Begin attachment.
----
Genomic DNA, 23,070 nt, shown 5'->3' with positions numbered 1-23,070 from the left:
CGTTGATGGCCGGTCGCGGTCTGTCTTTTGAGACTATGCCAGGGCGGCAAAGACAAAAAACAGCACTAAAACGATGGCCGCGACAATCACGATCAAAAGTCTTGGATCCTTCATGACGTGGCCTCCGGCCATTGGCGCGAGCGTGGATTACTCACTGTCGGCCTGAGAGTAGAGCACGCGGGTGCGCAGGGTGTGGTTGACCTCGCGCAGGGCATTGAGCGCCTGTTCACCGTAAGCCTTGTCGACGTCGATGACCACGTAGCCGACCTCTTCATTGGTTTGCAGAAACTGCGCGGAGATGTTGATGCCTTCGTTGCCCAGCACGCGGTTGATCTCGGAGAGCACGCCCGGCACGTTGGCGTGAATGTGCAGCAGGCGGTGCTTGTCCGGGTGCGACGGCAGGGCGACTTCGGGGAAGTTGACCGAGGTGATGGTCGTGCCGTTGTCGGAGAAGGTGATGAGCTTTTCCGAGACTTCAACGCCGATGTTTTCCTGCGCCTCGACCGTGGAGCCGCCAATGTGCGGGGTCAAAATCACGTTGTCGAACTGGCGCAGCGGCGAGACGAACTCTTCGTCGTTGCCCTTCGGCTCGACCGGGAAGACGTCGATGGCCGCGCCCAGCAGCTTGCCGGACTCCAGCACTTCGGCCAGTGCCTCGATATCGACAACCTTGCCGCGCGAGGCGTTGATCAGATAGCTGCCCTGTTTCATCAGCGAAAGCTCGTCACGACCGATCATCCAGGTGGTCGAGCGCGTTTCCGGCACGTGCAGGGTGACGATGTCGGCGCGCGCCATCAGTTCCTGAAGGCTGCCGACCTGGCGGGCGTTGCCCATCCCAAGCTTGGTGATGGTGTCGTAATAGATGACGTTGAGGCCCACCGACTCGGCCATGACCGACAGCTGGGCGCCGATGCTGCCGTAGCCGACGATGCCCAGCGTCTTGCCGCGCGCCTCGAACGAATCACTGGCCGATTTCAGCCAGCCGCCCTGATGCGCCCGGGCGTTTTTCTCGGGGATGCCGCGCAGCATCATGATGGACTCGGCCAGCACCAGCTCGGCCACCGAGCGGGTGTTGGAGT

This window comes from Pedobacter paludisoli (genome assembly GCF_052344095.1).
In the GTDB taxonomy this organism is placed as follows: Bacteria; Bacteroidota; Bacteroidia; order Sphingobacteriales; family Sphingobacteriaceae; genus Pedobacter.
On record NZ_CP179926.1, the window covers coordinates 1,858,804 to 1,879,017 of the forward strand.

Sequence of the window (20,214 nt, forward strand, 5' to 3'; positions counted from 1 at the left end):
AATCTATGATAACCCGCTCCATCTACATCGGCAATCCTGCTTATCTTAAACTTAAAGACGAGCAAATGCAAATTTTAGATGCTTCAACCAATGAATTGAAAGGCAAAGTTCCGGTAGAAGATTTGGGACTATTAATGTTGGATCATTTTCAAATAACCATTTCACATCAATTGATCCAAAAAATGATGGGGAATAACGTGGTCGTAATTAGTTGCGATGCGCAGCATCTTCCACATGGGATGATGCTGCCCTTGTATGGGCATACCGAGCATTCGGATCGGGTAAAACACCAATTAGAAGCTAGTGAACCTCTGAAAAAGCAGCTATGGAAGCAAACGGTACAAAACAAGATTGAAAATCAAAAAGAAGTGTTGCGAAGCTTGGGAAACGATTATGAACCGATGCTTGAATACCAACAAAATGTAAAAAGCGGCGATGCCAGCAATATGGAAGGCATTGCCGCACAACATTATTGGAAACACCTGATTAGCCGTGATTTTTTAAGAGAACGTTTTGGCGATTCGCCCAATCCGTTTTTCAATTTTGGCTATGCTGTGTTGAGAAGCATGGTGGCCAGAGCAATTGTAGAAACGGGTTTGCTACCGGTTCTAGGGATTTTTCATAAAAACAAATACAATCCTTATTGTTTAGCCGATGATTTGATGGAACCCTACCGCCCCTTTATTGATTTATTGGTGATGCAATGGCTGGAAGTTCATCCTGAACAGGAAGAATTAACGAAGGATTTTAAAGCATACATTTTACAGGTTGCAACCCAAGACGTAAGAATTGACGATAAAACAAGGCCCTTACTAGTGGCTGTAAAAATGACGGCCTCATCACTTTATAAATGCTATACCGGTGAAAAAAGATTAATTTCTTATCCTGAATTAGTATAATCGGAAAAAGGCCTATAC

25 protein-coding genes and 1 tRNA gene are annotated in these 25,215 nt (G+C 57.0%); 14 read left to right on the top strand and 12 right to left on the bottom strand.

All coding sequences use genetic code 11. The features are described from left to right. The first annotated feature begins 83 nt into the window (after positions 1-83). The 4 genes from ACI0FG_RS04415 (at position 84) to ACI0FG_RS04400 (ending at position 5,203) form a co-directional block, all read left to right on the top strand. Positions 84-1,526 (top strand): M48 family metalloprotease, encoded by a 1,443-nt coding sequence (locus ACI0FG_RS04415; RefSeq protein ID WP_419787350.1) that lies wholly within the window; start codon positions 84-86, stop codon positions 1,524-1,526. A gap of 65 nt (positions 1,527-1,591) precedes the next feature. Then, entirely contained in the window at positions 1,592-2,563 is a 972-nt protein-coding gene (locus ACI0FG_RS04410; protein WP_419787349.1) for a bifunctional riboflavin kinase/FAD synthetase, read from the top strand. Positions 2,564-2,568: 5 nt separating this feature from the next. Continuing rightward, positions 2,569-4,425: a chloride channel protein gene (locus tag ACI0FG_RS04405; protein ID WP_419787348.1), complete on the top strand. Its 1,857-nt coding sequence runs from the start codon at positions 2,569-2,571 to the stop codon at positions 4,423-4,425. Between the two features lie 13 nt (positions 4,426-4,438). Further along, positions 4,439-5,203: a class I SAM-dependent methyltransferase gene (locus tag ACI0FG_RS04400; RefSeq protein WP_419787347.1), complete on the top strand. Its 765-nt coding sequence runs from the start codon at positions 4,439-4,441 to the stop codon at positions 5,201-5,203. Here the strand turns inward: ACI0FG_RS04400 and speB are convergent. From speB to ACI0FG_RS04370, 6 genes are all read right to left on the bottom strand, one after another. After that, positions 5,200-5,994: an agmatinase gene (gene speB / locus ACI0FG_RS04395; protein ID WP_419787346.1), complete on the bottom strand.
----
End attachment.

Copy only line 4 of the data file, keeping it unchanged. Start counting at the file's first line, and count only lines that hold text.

In the GTDB taxonomy this organism is placed as follows: Bacteria; Bacteroidota; Bacteroidia; order Sphingobacteriales; family Sphingobacteriaceae; genus Pedobacter.